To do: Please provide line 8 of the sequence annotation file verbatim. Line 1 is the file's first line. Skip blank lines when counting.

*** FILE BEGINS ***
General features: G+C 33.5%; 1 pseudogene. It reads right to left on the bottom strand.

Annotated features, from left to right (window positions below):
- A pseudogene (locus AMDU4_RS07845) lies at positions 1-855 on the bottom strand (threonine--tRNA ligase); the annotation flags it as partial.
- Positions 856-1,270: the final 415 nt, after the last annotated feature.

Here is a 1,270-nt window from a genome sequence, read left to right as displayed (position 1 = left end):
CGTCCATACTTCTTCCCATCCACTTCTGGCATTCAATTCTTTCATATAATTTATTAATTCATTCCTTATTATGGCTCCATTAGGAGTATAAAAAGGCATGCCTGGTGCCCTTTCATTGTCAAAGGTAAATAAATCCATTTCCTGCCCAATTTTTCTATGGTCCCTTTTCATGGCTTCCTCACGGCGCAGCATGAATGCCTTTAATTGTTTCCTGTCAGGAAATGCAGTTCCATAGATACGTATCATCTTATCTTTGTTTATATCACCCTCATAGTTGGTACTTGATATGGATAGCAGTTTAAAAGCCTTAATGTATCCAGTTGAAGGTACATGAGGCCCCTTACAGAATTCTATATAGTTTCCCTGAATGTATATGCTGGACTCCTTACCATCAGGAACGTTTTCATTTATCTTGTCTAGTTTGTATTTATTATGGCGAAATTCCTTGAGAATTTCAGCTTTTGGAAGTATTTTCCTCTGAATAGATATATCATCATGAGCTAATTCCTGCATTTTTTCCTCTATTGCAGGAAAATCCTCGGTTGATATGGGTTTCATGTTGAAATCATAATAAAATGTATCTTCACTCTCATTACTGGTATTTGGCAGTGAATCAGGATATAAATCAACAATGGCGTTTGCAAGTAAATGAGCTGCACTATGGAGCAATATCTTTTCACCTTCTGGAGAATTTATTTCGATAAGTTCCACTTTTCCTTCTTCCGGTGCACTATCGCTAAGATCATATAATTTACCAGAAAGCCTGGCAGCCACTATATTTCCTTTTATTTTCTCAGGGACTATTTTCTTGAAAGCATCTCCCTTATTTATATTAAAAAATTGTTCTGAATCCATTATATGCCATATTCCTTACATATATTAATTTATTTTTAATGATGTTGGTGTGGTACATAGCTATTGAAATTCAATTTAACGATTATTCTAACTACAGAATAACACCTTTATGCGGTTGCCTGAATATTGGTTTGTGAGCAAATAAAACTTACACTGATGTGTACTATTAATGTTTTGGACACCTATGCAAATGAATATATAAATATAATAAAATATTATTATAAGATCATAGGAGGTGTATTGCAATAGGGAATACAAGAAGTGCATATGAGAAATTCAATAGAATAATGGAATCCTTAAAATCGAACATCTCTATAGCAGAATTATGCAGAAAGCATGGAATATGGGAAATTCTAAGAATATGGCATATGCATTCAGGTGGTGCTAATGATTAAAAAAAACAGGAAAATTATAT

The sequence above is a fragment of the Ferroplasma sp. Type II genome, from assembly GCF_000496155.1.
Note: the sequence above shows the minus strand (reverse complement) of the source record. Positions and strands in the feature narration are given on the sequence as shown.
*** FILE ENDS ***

Note: the sequence above shows the minus strand (reverse complement) of the source record. Positions and strands in the feature narration are given on the sequence as shown.